MILK FED by Melissa Broder (Scribner, 304 pp. $26)
Melissa Broder's delectable new "Milk Fed," like "The Pisces," her 2011 debut about a merman, contains deliciously steamy sex scenes. In "Milk Fed," those scenes get tough competition from lusciously over-the-top food scenes, involving 24-year-old protagonist Rachel devouring everything from convenience-store nachos to a frozen-yogurt concoction called Peppermint Plotz.
Rachel, who works at a Hollywood talent agency, wasn't always this way. Her mother, obsessed with thinness, was oblivious to that obsession's effects on her daughter. As a teenager, when Rachel confesses that she thinks she has an eating disorder, her mother responds: "Anorexics are much skinnier than you."
Now Rachel's therapist wants her to try a 90-day fast. As Rachel lets her mother's messages go unanswered, she craves forbidden food, the kind with salt and fat and sugar. On a visit to her favorite frozen-yogurt shop, Yo!Good, run by a family of Orthodox Jews, she meets Miriam. "Above all, she was fat: undeniably fat, irrefutably fat. She wasn't thick, curvy, or chubby. She surpassed plump, eclipsed heavy. She was fat, and she exceeded my worst fears for my own body."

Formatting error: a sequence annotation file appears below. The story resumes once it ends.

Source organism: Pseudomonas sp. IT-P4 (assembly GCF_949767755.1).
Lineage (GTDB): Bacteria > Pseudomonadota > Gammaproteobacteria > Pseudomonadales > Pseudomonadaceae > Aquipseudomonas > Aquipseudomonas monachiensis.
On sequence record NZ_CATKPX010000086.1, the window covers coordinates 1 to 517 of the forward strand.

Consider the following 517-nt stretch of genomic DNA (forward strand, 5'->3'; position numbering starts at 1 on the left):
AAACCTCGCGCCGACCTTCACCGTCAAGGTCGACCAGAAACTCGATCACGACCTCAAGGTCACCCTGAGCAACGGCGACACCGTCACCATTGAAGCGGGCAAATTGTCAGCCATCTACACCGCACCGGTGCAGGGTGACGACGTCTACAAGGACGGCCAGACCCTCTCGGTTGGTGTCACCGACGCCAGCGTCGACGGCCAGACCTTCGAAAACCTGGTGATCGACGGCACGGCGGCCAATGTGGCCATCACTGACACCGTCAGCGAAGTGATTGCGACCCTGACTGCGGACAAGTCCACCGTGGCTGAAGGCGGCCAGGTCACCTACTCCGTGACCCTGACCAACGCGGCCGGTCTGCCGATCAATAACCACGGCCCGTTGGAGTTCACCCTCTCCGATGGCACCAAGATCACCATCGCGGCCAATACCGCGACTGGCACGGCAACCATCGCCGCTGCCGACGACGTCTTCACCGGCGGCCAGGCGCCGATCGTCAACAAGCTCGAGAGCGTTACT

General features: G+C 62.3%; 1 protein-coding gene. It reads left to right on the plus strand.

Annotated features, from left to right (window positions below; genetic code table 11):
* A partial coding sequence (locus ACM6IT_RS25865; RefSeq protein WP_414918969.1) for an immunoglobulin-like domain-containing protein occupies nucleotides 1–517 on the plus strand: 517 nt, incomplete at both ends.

Rachel finds Miriam's overweight body strange and alien. Dr. Mahjoub invites Rachel to fashion something from "Theraputticals" clay, and Rachel creates a multicolored female figure, more Venus of Willendorf than Venus de Milo. She reconsiders fleshiness, and finds herself starving. She eats chocolate mousse cake and burritos and gummy fish and pad thai. She hangs out more with Miriam, who invites her to see "Charade" and dine at a slightly seedy kosher Chinese restaurant called the Golden Dragon. Miriam's unabashed enjoyment of her tropical drink and pu pu platter unlock something deep in Rachel's soul. She has the hots for something truly forbidden: a large woman.
Broder's second novel combines her singular style with adventures of the calorie- and climax-filled kind, sumptuous fillings surrounded by perfectly baked plot.